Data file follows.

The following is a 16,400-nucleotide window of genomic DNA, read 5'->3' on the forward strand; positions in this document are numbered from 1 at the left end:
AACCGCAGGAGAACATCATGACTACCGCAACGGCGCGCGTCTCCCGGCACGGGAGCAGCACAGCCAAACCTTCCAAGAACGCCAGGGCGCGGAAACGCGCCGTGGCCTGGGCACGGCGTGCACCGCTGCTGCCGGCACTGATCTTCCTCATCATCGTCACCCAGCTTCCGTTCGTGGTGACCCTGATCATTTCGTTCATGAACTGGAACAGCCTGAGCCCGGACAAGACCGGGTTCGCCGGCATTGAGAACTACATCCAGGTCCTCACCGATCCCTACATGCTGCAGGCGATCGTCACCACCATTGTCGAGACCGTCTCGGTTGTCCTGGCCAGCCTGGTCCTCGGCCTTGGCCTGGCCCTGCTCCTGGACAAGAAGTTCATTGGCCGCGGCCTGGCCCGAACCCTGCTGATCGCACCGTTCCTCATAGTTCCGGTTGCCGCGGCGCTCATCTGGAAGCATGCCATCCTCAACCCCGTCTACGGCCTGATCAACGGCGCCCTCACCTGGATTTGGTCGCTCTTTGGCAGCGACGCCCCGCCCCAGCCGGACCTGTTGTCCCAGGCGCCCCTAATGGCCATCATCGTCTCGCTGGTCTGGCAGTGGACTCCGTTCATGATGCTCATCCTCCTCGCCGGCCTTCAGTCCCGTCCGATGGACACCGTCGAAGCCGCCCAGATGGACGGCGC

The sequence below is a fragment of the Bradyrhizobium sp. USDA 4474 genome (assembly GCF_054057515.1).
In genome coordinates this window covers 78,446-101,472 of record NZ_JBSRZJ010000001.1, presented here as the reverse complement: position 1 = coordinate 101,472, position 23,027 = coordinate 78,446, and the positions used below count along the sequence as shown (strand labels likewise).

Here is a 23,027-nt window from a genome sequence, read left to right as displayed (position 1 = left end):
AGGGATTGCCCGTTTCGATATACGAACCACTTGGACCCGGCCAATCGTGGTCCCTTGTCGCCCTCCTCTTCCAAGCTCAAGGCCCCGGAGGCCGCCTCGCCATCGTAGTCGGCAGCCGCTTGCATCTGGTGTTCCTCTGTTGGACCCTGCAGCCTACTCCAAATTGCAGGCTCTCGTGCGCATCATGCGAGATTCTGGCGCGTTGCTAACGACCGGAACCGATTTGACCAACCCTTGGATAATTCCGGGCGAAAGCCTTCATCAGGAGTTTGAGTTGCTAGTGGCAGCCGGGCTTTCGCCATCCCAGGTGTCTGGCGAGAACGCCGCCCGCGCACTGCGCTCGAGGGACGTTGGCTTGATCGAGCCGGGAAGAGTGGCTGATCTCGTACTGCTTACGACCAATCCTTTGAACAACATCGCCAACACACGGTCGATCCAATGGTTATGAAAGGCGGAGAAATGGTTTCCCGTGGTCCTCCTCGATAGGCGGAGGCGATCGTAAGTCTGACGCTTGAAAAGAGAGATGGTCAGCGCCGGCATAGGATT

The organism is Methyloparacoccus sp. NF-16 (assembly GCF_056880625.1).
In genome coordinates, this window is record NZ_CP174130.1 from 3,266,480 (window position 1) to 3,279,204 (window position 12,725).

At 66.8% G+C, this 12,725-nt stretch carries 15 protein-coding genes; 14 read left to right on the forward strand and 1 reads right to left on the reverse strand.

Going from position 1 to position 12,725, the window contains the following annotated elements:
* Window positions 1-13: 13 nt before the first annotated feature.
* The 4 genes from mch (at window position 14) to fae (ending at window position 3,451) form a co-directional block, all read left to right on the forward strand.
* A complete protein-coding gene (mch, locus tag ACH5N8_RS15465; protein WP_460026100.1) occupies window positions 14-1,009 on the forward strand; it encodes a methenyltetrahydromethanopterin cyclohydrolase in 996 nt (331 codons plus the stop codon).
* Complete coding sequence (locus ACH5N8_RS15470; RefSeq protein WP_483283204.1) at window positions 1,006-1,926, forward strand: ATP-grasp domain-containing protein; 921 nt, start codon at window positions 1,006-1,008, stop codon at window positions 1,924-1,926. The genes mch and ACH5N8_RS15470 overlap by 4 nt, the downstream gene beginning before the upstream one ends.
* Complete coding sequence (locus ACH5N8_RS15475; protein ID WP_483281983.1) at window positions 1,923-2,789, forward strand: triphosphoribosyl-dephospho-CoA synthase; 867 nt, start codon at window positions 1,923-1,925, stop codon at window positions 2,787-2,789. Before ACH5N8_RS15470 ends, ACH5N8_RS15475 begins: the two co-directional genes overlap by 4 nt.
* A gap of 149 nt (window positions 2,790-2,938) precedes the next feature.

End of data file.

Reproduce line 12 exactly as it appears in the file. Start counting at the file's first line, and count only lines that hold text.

* The 4 genes from mch (at window position 14) to fae (ending at window position 3,451) form a co-directional block, all read left to right on the forward strand.